The end of Europe's borderless Schengen area would cost the bloc more than 100 billion euros (110 billion dollars) in the long term, a French government-backed think tank said in a report released on Wednesday.
The report by France Strategie said that imposing border controls would cost France 1 to 2 billion euros in the short-term alone, depending on the intensity of the controls.
It attributed much of the cost to a decline in visitors from other European countries, as well as a smaller part to fewer cross-border workers and reduced movement of goods.
In the long term, it said imposing border controls would act effectively as a 3-per-cent tax on trade between countries in the region, based on anticipated losses.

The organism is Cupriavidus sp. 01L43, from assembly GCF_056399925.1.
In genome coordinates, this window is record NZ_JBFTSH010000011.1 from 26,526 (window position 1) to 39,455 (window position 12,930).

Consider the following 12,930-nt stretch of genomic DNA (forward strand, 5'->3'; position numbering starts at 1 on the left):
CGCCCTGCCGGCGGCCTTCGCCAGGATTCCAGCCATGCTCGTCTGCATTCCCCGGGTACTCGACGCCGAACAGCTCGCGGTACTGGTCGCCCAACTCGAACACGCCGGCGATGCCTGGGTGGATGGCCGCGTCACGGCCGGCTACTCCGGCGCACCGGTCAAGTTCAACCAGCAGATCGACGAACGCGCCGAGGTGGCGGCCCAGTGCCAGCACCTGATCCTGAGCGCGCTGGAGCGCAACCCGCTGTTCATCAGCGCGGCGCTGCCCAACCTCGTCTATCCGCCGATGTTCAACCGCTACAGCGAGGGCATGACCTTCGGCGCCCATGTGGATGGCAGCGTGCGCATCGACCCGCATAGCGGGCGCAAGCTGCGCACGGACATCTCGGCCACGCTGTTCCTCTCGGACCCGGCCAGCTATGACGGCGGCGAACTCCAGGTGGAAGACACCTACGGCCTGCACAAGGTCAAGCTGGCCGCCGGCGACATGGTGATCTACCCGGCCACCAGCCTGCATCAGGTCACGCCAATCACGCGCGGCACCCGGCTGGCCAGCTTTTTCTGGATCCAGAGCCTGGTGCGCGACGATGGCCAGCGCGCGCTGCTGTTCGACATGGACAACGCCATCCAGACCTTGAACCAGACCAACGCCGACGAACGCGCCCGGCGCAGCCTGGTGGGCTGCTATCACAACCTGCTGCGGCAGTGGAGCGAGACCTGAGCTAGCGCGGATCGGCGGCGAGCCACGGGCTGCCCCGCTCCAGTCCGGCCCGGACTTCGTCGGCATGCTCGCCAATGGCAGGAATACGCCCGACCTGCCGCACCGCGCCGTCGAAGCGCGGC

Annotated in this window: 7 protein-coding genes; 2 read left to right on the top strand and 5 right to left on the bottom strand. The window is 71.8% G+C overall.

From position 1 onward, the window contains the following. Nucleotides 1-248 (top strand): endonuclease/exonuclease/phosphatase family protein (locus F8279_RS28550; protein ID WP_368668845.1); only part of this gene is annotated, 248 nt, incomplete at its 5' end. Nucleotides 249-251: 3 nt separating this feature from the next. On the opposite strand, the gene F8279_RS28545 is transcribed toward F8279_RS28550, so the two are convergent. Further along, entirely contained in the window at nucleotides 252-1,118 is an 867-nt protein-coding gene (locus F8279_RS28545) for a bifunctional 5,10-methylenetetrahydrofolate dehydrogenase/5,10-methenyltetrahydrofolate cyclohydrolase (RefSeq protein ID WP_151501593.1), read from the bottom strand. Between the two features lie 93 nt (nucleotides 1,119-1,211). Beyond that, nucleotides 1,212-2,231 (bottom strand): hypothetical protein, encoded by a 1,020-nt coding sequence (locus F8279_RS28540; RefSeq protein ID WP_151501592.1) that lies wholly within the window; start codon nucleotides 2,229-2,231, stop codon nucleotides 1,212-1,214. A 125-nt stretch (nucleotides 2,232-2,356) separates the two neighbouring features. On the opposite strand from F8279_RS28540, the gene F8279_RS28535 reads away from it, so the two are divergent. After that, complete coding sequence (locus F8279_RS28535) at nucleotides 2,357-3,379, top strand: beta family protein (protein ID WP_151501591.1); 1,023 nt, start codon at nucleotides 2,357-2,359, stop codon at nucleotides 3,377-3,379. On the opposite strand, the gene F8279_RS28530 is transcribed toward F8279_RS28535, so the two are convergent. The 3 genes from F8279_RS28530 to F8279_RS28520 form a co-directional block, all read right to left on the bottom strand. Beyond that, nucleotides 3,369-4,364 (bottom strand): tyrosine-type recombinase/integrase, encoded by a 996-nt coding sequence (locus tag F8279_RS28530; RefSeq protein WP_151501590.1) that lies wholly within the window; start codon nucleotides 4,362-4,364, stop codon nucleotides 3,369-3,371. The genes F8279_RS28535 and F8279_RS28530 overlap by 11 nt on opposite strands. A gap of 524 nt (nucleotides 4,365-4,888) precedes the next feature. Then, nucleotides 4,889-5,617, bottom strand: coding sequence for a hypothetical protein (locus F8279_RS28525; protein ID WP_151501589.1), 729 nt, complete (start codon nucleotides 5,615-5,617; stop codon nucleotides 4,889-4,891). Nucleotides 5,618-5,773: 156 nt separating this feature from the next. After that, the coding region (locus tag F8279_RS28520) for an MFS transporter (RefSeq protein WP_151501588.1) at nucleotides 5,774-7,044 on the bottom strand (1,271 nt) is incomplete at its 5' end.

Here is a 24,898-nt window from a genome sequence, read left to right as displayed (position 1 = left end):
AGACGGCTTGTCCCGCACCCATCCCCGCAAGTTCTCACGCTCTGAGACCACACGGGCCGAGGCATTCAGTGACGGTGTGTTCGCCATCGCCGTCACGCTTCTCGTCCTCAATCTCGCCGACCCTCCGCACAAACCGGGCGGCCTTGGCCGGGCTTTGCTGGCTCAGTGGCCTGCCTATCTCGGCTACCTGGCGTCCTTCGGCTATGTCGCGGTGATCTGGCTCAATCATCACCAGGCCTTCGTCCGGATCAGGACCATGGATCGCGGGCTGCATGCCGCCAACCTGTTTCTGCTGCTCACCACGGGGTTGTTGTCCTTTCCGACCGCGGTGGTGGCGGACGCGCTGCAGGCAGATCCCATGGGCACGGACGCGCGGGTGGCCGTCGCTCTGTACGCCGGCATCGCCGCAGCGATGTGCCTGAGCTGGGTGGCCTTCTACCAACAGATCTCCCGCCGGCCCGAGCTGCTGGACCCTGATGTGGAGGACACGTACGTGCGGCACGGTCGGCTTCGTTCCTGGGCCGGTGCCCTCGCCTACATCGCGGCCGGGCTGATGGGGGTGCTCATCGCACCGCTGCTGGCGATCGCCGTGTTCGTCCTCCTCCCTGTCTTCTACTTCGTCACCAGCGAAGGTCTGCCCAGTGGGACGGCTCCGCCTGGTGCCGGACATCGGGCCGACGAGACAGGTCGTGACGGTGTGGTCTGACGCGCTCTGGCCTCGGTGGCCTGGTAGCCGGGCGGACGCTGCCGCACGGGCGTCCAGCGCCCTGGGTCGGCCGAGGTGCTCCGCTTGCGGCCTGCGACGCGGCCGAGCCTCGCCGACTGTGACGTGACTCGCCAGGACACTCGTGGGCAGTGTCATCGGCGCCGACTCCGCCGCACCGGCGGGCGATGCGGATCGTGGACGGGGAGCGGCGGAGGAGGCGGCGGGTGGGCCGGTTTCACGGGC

It calculated the 100-billion-euro loss based on a 0.8-per-cent impact on Schengen area GDP.
Europe's free movement agreements have been strained with the influx of refugees and migrants, many fleeing conflict in Syria.
"This is yet another estimate on the cost of non-Schengen, which is ... even more dramatic than the figures that we have seen," said European Commission spokesman Margaritis Schinas.
"Although the estimates vary, I think there is only one certainty that emerges from all this: that the cost of non-Schengen will be very, very high."